SLOW FLOW NMR LIMITS: Bolus tracking versus phase methods.

Two methods for flow measurement which have been widely used are the time-of-flight and
the phase methods. The time-of-flight method is based on detecting spin displacement
during the time between initial excitation and signal measurement. This displacement is
limited by the velocity of the flowing material and the lifetime of the tag. In addition,
information outside of the bolus is not accessible without further experiments. The second
class of methods detect the alteration of the phase of transverse spin magnetization
induced by spin motion along a magnetic field gradient. We have always taken it for
granted that phase methods could measure lower velocities than the bolus tracking methods
but had not looked into this question. Here we discuss the circumstances when phase
methods can measure slower velocities than the bolus-tracking methods. The discussion is
in terms of stimulated echo experiments where the lifetime of the tag is T_{1},
but the conclusion is equally applicable to spin echo and gradient- echo experiments.

The difference arises because the position of the bolus is defined in the frequency
encoding direction and its accuracy depends on the effective T_{2}^{*}
caused by static field homogeneity but not the applied gradient whereas the velocity
phase-encoding is analogous to the spatial phase-encoding in spin warp imaging
experiments, and is not affected by T_{2}^{*} but is affected by T_{2}.
In a given voxel, T_{2}^{*} will be smaller than T_{2} because of
inhomogeneous magnetic field within a voxel caused by susceptibility changes in the sample
and imperfect shimming.

First, we consider the bolus-tracking method in which the velocity V_{b} has to
be greater than R/T_{1}* *where R is the resolution of the imaging
experiment, in order to resolve the bolus displacement. For a given T_{2}^{*}
the half-height bandwidth of the broadening is 2/ T_{2}^{*}. and if the
read-out gradient is G, this corresponds to a resolution of R = 2/g
G T_{2}^{*} , which leads to the lower limit on the measurable velocity of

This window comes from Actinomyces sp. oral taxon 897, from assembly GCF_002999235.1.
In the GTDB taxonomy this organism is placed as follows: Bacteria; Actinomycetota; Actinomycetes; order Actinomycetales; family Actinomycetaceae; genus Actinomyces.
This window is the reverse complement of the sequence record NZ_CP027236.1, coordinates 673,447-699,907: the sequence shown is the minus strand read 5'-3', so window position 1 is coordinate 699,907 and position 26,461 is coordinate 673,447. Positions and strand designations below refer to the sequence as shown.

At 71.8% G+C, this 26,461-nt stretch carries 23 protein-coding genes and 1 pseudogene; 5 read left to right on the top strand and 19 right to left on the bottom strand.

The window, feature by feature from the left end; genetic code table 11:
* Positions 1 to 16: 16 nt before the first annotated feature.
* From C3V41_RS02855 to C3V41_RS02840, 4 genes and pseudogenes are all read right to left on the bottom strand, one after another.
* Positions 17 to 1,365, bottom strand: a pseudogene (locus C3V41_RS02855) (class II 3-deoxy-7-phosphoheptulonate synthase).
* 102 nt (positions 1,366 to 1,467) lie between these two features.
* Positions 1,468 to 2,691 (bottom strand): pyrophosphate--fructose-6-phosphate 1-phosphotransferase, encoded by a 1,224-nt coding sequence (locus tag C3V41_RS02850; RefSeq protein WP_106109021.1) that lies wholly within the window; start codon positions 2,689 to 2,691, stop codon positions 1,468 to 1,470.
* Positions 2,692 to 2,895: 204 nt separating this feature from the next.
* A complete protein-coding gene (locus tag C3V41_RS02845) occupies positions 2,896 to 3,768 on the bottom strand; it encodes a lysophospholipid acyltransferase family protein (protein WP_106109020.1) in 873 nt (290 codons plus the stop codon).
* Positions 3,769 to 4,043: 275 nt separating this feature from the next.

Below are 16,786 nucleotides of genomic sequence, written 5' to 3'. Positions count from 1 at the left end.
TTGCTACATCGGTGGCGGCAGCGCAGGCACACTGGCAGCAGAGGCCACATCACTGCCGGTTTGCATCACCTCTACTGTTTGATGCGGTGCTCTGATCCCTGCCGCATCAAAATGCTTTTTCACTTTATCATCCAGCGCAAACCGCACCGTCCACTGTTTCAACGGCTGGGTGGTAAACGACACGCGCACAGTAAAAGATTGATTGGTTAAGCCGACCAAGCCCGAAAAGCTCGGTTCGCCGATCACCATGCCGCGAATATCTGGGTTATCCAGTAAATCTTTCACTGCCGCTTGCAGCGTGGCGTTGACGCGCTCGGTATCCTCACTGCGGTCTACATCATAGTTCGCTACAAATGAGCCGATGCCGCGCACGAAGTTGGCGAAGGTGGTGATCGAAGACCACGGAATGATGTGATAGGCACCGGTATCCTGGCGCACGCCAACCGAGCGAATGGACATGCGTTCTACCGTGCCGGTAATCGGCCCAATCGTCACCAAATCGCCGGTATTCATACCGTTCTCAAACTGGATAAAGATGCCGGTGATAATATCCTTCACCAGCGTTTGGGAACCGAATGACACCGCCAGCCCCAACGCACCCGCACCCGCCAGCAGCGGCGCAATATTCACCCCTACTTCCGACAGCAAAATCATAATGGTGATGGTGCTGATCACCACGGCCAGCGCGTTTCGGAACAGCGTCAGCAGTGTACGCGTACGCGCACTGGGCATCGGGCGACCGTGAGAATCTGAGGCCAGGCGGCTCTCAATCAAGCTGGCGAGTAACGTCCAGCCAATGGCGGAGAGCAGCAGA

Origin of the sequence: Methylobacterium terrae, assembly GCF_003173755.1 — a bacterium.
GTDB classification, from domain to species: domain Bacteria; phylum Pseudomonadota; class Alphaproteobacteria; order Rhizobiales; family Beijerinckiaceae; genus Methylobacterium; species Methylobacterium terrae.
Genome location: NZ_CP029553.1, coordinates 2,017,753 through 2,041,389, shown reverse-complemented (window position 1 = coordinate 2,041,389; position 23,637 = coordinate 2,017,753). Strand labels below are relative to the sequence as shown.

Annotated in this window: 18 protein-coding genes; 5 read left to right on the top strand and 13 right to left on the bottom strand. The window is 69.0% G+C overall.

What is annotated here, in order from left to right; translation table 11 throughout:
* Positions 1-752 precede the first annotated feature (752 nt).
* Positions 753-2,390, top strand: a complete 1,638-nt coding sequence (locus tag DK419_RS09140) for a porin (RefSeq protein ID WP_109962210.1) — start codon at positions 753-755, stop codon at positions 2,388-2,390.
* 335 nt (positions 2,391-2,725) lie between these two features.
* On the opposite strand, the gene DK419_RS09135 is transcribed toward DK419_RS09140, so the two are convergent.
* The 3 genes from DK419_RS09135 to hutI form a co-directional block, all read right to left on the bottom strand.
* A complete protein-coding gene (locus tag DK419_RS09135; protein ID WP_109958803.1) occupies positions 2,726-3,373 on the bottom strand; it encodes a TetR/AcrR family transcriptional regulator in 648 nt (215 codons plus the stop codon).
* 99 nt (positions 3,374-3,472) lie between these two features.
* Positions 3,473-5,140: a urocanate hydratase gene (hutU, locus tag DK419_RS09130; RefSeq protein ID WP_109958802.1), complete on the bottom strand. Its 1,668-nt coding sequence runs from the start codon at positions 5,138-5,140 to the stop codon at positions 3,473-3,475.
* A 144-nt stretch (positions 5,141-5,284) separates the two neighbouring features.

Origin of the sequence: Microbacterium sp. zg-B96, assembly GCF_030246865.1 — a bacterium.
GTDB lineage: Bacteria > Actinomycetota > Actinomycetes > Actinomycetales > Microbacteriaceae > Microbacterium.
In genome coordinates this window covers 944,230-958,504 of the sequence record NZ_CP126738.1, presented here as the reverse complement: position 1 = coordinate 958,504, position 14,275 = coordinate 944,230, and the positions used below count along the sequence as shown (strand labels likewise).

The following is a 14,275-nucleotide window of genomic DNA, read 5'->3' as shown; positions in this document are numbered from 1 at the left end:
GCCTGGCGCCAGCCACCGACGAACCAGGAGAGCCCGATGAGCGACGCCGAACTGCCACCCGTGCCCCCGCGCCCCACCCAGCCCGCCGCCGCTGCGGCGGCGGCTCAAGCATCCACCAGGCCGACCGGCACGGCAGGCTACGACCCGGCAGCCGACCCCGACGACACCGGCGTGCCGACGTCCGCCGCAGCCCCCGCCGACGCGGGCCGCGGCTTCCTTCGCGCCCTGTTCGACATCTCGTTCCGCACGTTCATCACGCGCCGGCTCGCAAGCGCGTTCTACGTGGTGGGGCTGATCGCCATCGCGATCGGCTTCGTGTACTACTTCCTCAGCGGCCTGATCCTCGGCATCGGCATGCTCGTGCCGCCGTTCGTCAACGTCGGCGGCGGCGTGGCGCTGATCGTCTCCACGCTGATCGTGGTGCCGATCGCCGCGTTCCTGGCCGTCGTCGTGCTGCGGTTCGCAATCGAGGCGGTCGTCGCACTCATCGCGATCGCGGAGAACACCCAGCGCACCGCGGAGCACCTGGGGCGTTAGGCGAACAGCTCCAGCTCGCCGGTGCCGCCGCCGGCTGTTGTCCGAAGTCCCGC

V_{b} = 2/g GT_{1}T_{2}^{*}.
[1]

Here we are assuming that, because of broadening, the bolus has to move a distance R before it can be accurately distinguished from its original position.

The phase methods depend on the phase shift of the transverse magnetization of spins moving with a constant velocity and a component V along the velocity encoding gradient G being given by

f = g m_{1}V [2]

where m_{1 }is proportional to the first moment of the gradient (m_{1}
= ò tG(t) dt with

ò G(t) dt = 0). A simple velocity encoding method consists of
a bipolar gradient pulse, with gradient amplitude G, duration T, and the time between the
pulses T_{d}. Then

m_{1} = GTT_{d} [3]

and the flow induced phase shift is given by f = g GTT_{d}V. In order to measure slow flow, a sufficiently
large first moment m_{1}, has to be used to give a measurable phase shift. For
bipolar gradient pulses this can be accomplished by increasing either the area of the
gradient pulses GT or the separation of the pulses T_{d}. Now for the phase
method, with the transverse magnetization evolving for a time T_{2} before forming
an echo, the bipolar gradient pulse can have a duration of the order of T_{2}/2,
and the time between the pulses T_{d} can be as long as T_{1} for
stimulated echoes, which implies from Eq. [3] that

m_{1} = GT_{2}T_{1}/2 [4]

Thus, from Eqs. [2] and [4], the minimum velocity measurable by the phase method is

V_{p} = 2F /g GT_{2}T_{1},
[5]

where** F **is** **some** **minimum** **phase**
**shift** **distinguishable** **from** **zero.

Because** **we** **are** **not** **directly** **considering** **the**
**effects** **of** **the signal/noise** **ratio,** **the** **exact** **value**
**of** F **is** **arbitrary** **in** **this
discussion,** **just** **as** **the** **value** **of** **the** **minimum**
**spatial** **resolution** **R as** **defined** **by** **the** **half-height**
**was** **arbitrary.** **The** **main** **reason** **why V_{p} is**
**smaller** **than** **V_{b} is** **because** **T_{2}^{*}
is** **smaller** **than** **T_{2}. Therefore, phase** **methods** **are**
**inherently** **more** **sensitive** **to** **slower** **velocities than
bolus tracking when T_{2}^{*}< T_{2}.